In her filing, Ms. Masto contends that Bank of America raised interest rates on troubled borrowers when modifying their loans even though the bank had promised in the settlement to lower them. The bank also failed to provide loan modifications to qualified homeowners as required under the deal, improperly proceeded with foreclosures even as borrowers’ modification requests were pending and failed to meet the settlement’s 60-day requirement on granting new loan terms, instead allowing months and in some cases more than a year to go by with no resolution, the filing says.

The complaint says such practices violated an agreement Bank of America reached in the fall of 2008 with several states and later, in 2009, with Nevada, to settle lawsuits that accused its Countrywide unit of predatory lending. As the credit crisis grew, the settlement was heralded as a victory by state offices eager to help keep troubled borrowers in their homes and reduce their costs. Bank of America set aside $8.4 billion in the deal and agreed to help 400,000 troubled borrowers with loan modifications and other financial relief, such as lowering interest rates on mortgages.

I’ll bet you this has Obama and the remaining AG’s panties in a twist, since, according to rumors they were looking to settle this by Labor Day.

Here’s the link to the FDIC’s brief:

FDIC Objection to Bank of America Mortgage Settlement

Oct 09 2010

The Little Noticed Crisis: Bank Failures

Usually on Fridays, Atrios at Eschaton posts the lists of banks that have been taken into receivership by the FDIC.

Now the FDIC is going to hold the bank executives of these failed entities to count to the tune of one billion dollars. According to Bloomberg

The potential lawsuits would help the FDIC recover more than $1 billion it lost during the credit crisis, which has forced the FDIC to take over 294 lenders since 2008. So far the FDIC, which, according to Bloomberg, doesn’t sue unless it believes the defendant is able to pay up, has only filed one lawsuit related to the credit crisis, against IndyMac executives in July.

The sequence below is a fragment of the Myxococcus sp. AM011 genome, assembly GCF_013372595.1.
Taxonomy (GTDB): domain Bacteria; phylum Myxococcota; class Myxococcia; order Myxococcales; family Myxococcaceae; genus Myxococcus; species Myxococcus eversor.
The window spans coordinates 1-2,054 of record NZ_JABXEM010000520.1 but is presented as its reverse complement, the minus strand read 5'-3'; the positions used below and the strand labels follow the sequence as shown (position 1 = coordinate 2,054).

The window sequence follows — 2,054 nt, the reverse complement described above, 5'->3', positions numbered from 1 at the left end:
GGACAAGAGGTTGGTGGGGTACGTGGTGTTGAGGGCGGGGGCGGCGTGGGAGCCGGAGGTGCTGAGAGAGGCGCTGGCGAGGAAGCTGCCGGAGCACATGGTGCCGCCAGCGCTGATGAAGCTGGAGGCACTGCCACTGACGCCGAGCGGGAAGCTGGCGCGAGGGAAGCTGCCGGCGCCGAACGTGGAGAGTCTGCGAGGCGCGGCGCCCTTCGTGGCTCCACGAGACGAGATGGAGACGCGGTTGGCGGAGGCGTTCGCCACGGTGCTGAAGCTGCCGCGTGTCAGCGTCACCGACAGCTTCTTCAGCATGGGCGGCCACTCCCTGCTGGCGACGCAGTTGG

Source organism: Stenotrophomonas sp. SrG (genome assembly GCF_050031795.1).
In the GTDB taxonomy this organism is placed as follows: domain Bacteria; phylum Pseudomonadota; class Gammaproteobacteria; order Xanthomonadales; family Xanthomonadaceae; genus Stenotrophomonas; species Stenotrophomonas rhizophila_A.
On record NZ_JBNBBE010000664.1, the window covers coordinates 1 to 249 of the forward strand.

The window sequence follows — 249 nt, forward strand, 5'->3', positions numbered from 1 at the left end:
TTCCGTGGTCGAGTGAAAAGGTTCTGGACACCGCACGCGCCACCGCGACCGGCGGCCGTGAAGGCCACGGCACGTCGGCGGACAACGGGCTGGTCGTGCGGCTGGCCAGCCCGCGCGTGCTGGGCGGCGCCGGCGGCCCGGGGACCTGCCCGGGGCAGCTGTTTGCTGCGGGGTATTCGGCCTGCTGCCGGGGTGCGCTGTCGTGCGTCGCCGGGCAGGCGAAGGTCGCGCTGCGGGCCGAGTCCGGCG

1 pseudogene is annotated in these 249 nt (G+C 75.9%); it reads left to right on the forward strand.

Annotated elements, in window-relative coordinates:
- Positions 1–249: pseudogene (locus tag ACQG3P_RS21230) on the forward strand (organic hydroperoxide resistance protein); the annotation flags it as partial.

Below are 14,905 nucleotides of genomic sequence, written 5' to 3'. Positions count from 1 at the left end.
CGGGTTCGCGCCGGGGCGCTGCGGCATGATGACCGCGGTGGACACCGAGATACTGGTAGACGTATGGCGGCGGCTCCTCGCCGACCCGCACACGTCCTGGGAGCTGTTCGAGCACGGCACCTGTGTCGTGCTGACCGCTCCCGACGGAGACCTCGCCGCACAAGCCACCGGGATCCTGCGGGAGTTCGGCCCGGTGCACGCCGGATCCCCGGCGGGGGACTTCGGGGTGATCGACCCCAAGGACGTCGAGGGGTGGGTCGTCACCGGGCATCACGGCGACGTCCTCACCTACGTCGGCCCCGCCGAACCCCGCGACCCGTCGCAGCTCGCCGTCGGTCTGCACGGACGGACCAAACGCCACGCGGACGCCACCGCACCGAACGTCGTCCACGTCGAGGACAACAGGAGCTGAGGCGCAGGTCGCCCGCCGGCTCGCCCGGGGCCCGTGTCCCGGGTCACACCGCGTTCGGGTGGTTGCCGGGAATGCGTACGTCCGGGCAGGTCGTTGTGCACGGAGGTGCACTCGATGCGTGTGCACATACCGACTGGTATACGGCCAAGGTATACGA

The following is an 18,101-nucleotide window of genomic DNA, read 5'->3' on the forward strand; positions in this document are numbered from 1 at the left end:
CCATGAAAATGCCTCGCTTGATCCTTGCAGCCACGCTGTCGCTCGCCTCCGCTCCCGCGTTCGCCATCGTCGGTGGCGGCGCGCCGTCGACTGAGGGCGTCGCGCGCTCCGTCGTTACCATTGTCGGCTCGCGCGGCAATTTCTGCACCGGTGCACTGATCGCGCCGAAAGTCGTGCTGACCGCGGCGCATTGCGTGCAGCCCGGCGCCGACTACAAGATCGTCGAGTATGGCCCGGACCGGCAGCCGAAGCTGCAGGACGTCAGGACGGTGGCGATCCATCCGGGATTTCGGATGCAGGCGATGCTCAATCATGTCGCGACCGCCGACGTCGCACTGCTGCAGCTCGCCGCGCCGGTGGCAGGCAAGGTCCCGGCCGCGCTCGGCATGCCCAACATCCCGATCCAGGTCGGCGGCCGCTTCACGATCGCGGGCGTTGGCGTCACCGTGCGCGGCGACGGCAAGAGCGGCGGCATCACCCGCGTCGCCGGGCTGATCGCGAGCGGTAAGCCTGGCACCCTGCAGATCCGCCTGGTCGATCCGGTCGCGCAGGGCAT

FDIC May Seek More Than $1 Billion From Failed-Bank Executives

The Federal Deposit Insurance Corp. has authorized lawsuits against more than 50 officers and directors of failed banks as the agency aims to recoup more than $1 billion in losses stemming from the credit crisis.

The lawsuits were authorized during closed sessions of the FDIC board and haven’t been made public. The agency, which has shuttered 294 lenders since the start of 2008, has held off court action while conducting settlement talks with executives whose actions may have led to bank collapses, Richard Osterman, the FDIC’s acting general counsel, said in an interview.

“We’re ready to go,” Osterman said. “We could walk into court tomorrow and file the lawsuits.”

The FDIC, which reviews losses for every bank failure, has brought only one case against officers or directors tied to recent collapses — a suit filed in July seeking $300 million in damages from four executives of IndyMac Bancorp Inc.

When a bank fails, the agency’s investigators take about 18 months to complete their autopsies, meaning most of the probes stemming from the financial crisis are ongoing, Osterman said.

If FDIC investigators determine litigation is possible early in their review process, they send letters to officers and directors alerting them that a suit may be coming to recoup a portion of the losses to the agency’s insurance fund.

FDIC Chairman Sheila Bair has said 2010 will be the peak year for failures, and the agency’s list of so-called problem lenders suggests banks will keep collapsing at an accelerated rate in coming months. The confidential list had 829 banks with $403 billion in assets at the end of the second quarter.

Unbelievable that anyone thinks that TARP was a success. If the FDIC can recover that one billion it will be only .05% of what was actually given the the banks and the financial industry by the Treasury and the Federal Reserve which may have been upwards of 2 TRILLION DOLLARS.